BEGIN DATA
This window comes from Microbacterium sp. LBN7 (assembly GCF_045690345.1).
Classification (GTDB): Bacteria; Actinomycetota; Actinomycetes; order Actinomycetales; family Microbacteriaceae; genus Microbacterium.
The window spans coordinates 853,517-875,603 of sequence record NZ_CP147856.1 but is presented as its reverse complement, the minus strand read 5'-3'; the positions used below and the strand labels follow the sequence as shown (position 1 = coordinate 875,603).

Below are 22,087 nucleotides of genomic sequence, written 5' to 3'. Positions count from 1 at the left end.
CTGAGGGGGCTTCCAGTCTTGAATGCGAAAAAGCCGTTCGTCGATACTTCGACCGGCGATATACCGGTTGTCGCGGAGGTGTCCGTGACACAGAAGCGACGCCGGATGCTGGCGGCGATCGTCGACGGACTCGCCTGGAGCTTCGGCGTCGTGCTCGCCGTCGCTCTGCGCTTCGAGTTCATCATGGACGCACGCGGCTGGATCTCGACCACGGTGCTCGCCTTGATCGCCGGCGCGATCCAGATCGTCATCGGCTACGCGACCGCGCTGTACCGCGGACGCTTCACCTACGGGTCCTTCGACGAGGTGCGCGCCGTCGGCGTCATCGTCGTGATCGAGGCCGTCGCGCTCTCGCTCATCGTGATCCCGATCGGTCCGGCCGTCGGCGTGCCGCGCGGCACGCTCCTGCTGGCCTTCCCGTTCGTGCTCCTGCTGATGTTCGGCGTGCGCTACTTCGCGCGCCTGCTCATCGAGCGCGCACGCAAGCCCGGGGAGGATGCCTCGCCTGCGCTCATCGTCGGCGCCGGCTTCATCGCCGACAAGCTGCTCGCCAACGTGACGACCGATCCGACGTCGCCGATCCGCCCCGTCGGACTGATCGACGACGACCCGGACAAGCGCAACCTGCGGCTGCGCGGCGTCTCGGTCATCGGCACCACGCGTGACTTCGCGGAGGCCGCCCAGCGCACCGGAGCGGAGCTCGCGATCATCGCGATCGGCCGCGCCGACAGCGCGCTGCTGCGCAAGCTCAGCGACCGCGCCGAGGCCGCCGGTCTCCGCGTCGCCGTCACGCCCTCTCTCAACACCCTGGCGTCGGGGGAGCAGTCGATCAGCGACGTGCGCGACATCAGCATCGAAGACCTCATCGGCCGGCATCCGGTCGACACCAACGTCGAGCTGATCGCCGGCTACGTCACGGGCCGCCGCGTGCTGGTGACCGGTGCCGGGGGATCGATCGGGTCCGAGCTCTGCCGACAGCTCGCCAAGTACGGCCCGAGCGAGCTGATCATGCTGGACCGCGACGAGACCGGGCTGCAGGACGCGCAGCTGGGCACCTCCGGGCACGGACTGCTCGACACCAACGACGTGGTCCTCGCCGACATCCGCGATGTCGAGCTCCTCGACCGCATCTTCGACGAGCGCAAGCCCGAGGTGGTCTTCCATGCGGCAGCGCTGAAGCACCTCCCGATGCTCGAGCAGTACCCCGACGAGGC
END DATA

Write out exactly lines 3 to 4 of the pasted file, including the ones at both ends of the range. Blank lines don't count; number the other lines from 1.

The window spans coordinates 853,517-875,603 of sequence record NZ_CP147856.1 but is presented as its reverse complement, the minus strand read 5'-3'; the positions used below and the strand labels follow the sequence as shown (position 1 = coordinate 875,603).

Below are 22,087 nucleotides of genomic sequence, written 5' to 3'. Positions count from 1 at the left end.